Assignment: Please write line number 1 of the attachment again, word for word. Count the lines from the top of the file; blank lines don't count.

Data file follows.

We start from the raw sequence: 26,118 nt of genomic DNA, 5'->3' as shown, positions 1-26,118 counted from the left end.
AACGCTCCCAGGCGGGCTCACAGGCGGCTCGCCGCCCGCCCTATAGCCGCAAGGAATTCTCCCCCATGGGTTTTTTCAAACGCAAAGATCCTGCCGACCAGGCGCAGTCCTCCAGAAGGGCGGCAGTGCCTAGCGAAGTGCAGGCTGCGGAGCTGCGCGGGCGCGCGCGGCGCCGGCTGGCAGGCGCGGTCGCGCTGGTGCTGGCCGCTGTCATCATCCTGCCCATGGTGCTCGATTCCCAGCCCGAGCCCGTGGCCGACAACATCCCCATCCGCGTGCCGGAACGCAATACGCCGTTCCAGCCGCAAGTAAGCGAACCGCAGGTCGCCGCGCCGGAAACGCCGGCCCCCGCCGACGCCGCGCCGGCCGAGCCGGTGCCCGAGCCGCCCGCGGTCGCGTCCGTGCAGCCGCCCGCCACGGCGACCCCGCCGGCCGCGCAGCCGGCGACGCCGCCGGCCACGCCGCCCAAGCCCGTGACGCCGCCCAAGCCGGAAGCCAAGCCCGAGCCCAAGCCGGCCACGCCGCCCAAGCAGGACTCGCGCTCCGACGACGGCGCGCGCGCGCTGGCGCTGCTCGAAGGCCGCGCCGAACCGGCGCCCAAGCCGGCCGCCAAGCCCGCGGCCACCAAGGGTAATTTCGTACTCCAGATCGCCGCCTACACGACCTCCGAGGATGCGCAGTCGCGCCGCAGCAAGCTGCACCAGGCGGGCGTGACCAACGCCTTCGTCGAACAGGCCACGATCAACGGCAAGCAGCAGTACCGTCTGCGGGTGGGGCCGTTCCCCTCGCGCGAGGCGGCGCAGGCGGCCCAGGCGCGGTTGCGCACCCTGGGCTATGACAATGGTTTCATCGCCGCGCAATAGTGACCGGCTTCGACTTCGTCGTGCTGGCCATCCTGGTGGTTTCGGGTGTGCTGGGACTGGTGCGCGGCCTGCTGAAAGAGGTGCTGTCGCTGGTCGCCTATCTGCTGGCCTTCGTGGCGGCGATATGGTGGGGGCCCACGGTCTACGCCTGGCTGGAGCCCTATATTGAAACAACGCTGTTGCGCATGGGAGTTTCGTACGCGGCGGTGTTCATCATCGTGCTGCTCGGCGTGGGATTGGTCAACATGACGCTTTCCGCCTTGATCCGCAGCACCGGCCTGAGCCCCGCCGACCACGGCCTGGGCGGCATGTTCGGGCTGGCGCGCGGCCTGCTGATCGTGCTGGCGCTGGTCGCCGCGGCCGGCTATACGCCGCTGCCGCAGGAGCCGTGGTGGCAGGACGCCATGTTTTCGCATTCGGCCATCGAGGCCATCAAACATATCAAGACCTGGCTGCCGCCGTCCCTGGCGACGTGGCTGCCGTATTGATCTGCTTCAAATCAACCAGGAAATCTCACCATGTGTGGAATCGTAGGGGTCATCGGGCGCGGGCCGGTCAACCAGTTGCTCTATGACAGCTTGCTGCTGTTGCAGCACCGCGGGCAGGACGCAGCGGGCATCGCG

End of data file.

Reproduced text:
We start from the raw sequence: 26,118 nt of genomic DNA, 5'->3' as shown, positions 1-26,118 counted from the left end.